Tulip (Tulipa spp.)

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TULP
(Tulipa spp.)

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 TulipCommon Tulip
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The tulip is a perennial, bulbous plant with showy flowers in the genus Tulipa, of which  75 wild species are currently accepted and which belongs to the family Liliaceae.ulips are spring-blooming perennials that grow from bulbs. Depending on the species, tulip plants can grow as short as 4 inches or as high as 28 inches. The tulip’s large flowers usually bloom on scapes or subscapose stems that lack bracts. Most tulips produce only one flower per stem, but a few species bear multiple flowers on their scapes (e.g. Tulipa turkestanica). The showy, generally cup or star-shaped tulip flower has three petals and three sepals, which are often termed tepals because they are nearly identical. These six tepals are often marked on the interior surface near the bases with darker colorings. Tulip flowers come in a wide variety of colors, except pure blue (several tulips with “blue” in the name have a faint violet hue).

TulipGardenSpring Tulip Garden

The flowers have six distinct, basifixed stamens with filaments shorter than the tepals. Each stigma of the flower has three distinct lobes, and the ovaries are superior, with three chambers. The tulip’s fruit is a capsule with a leathery covering and an ellipsoid to subglobose shape. Each capsule contains numerous flat, disc-shaped seeds in two rows per chamber. These light to dark brown seeds have very thin seed coats and endosperm that does not normally fill the entire seed.
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Tulip stems have few leaves, with larger species tending to have multiple leaves. Plants typically have 2 to 6 leaves, with some species having up to 12. The tulip’s leaf is strap-shaped, with a waxy coating, and leaves are alternately arranged on the stem; these fleshy blades are often bluish green in color.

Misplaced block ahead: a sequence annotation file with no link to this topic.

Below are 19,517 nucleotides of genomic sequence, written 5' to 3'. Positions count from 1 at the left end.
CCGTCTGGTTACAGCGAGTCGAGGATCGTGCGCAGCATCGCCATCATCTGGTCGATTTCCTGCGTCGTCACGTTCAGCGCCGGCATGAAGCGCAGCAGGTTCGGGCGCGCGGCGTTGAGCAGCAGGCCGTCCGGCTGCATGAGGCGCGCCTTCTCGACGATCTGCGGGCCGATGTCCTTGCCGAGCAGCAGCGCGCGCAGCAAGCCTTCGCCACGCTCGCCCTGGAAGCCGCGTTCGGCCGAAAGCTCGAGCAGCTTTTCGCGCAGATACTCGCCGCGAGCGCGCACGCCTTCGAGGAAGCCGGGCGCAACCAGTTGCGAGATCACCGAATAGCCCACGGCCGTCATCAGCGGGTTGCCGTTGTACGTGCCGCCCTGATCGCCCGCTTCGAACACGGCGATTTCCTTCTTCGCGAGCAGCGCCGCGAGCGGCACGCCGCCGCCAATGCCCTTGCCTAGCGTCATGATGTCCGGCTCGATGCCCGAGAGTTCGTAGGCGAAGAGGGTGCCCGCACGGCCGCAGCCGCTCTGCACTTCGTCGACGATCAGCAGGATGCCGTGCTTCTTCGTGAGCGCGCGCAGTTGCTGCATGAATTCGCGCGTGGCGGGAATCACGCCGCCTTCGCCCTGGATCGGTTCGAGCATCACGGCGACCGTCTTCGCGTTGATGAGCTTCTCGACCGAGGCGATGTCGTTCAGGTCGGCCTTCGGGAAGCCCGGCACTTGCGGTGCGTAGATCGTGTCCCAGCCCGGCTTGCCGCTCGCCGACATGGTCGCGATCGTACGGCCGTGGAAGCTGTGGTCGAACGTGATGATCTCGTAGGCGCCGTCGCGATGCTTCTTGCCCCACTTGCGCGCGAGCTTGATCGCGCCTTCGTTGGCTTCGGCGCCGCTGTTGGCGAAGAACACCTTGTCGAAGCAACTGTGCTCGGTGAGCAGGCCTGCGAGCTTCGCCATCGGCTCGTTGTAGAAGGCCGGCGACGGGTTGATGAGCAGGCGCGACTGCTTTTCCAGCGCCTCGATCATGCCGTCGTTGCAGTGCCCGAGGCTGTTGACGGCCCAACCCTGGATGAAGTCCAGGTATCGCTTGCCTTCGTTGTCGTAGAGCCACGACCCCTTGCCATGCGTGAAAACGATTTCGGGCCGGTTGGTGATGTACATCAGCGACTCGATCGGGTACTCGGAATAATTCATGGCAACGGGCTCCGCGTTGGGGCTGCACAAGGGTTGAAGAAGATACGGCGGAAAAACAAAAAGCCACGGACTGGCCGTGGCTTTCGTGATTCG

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FancyTulipFancy Feathered Tulip
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Distribution:
The genus’s native range extends west to the Iberian Peninsula, through North Africa to Greece, the Balkans, Turkey, throughout the Levant (Syria, Israel, Palestine, Jordan) and Iran, North to the Ukraine, southern Siberia and Mongolia, and east to the Northwest of China. The tulip’s centre of diversity is in the Pamir, Hindu Kush, and Tien Shan mountains. It is a typical element of steppe and winter-rain Mediterranean vegetation. A number of species and many hybrid cultivars are grown in gardens, as potted plants, or to be displayed as fresh-cut flowers. Tulip cultivars have usually several species in their direct background, but most have been derived from Tulipa suaveolens
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Toxic Principle:
Tulipalin A and B
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Poisoning Symptoms include:
Vomiting, depression, diarrhea, hypersalivation. Highest concentration of toxin in bulb. One Tulip bulb contains enough poison to kill a man.


CALL YOUR VET IMMEDIATELY FOR TREATMENT OPTIONS
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 Lone Star English Setter Club provides this information
as a partial reference of the potential poisons that could harm your dog.
We are not veterinarian’s and DO NOT provide medical help.

If you think that your animal is ill or may have ingested a poisonous substance,
contact your local veterinarian or
the ASPCA’s 24-hour emergency poisoning hotline directly

 1-888-426-4435